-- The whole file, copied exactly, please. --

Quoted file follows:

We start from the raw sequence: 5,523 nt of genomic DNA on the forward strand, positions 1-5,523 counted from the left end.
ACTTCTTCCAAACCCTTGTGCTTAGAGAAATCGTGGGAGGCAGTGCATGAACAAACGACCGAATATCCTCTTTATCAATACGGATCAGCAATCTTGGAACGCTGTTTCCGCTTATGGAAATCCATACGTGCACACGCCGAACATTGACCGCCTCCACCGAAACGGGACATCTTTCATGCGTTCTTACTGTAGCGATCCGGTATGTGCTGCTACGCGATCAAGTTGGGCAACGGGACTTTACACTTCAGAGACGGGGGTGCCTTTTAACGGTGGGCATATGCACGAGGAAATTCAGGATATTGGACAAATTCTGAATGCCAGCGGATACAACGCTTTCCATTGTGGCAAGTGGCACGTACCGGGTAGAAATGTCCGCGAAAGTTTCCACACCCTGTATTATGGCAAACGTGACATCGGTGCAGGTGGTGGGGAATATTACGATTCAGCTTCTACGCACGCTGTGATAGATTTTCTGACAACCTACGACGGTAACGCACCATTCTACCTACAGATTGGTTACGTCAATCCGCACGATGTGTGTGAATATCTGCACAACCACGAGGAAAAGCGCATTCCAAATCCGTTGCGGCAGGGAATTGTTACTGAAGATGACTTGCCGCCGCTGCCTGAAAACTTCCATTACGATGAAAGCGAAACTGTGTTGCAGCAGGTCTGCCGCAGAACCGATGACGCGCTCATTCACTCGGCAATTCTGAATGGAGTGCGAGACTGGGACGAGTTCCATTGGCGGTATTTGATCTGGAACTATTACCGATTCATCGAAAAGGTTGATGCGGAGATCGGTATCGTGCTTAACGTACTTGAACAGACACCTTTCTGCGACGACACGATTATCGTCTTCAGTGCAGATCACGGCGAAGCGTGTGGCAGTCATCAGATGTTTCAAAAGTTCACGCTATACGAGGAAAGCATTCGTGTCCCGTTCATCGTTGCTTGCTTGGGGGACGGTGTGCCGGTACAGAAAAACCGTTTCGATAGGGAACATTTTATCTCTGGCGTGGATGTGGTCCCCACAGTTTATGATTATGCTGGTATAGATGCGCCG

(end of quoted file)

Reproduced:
We start from the raw sequence: 5,523 nt of genomic DNA on the forward strand, positions 1-5,523 counted from the left end.
ACTTCTTCCAAACCCTTGTGCTTAGAGAAATCGTGGGAGGCAGTGCATGAACAAACGACCGAATATCCTCTTTATCAATACGGATCAGCAATCTTGGAACGCTGTTTCCGCTTATGGAAATCCATACGTGCACACGCCGAACATTGACCGCCTCCACCGAAACGGGACATCTTTCATGCGTTCTTACTGTAGCGATCCGGTATGTGCTGCTACGCGATCAAGTTGGGCAACGGGACTTTACACTTCAGAGACGGGGGTGCCTTTTAACGGTGGGCATATGCACGAGGAAATTCAGGATATTGGACAAATTCTGAATGCCAGCGGATACAACGCTTTCCATTGTGGCAAGTGGCACGTACCGGGTAGAAATGTCCGCGAAAGTTTCCACACCCTGTATTATGGCAAACGTGACATCGGTGCAGGTGGTGGGGAATATTACGATTCAGCTTCTACGCACGCTGTGATAGATTTTCTGACAACCTACGACGGTAACGCACCATTCTACCTACAGATTGGTTACGTCAATCCGCACGATGTGTGTGAATATCTGCACAACCACGAGGAAAAGCGCATTCCAAATCCGTTGCGGCAGGGAATTGTTACTGAAGATGACTTGCCGCCGCTGCCTGAAAACTTCCATTACGATGAAAGCGAAACTGTGTTGCAGCAGGTCTGCCGCAGAACCGATGACGCGCTCATTCACTCGGCAATTCTGAATGGAGTGCGAGACTGGGACGAGTTCCATTGGCGGTATTTGATCTGGAACTATTACCGATTCATCGAAAAGGTTGATGCGGAGATCGGTATCGTGCTTAACGTACTTGAACAGACACCTTTCTGCGACGACACGATTATCGTCTTCAGTGCAGATCACGGCGAAGCGTGTGGCAGTCATCAGATGTTTCAAAAGTTCACGCTATACGAGGAAAGCATTCGTGTCCCGTTCATCGTTGCTTGCTTGGGGGACGGTGTGCCGGTACAGAAAAACCGTTTCGATAGGGAACATTTTATCTCTGGCGTGGATGTGGTCCCCACAGTTTATGATTATGCTGGTATAGATGCGCCG